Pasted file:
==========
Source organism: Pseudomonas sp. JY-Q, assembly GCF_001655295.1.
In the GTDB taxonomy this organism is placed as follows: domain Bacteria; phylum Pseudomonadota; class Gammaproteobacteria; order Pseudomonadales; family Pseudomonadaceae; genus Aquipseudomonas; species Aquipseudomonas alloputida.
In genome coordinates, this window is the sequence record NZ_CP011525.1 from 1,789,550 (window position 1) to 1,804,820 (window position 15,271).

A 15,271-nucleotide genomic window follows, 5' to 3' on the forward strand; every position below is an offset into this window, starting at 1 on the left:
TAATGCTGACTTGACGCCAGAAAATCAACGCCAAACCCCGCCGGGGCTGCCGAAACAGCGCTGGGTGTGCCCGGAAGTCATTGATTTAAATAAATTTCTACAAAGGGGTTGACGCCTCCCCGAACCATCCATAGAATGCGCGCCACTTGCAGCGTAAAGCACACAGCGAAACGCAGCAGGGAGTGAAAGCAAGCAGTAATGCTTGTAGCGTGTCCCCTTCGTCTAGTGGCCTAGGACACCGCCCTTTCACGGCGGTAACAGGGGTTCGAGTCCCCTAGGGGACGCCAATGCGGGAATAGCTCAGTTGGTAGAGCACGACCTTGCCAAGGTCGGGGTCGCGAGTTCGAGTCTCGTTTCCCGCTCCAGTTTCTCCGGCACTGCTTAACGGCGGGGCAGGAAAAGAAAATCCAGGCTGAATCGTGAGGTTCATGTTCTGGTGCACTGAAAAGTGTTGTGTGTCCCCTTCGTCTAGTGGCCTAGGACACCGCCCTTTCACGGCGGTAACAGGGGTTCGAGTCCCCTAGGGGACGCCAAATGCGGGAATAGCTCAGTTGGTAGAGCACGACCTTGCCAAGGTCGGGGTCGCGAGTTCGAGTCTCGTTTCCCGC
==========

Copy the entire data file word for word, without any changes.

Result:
Source organism: Pseudomonas sp. JY-Q, assembly GCF_001655295.1.
In the GTDB taxonomy this organism is placed as follows: domain Bacteria; phylum Pseudomonadota; class Gammaproteobacteria; order Pseudomonadales; family Pseudomonadaceae; genus Aquipseudomonas; species Aquipseudomonas alloputida.
In genome coordinates, this window is the sequence record NZ_CP011525.1 from 1,789,550 (window position 1) to 1,804,820 (window position 15,271).

A 15,271-nucleotide genomic window follows, 5' to 3' on the forward strand; every position below is an offset into this window, starting at 1 on the left:
TAATGCTGACTTGACGCCAGAAAATCAACGCCAAACCCCGCCGGGGCTGCCGAAACAGCGCTGGGTGTGCCCGGAAGTCATTGATTTAAATAAATTTCTACAAAGGGGTTGACGCCTCCCCGAACCATCCATAGAATGCGCGCCACTTGCAGCGTAAAGCACACAGCGAAACGCAGCAGGGAGTGAAAGCAAGCAGTAATGCTTGTAGCGTGTCCCCTTCGTCTAGTGGCCTAGGACACCGCCCTTTCACGGCGGTAACAGGGGTTCGAGTCCCCTAGGGGACGCCAATGCGGGAATAGCTCAGTTGGTAGAGCACGACCTTGCCAAGGTCGGGGTCGCGAGTTCGAGTCTCGTTTCCCGCTCCAGTTTCTCCGGCACTGCTTAACGGCGGGGCAGGAAAAGAAAATCCAGGCTGAATCGTGAGGTTCATGTTCTGGTGCACTGAAAAGTGTTGTGTGTCCCCTTCGTCTAGTGGCCTAGGACACCGCCCTTTCACGGCGGTAACAGGGGTTCGAGTCCCCTAGGGGACGCCAAATGCGGGAATAGCTCAGTTGGTAGAGCACGACCTTGCCAAGGTCGGGGTCGCGAGTTCGAGTCTCGTTTCCCGC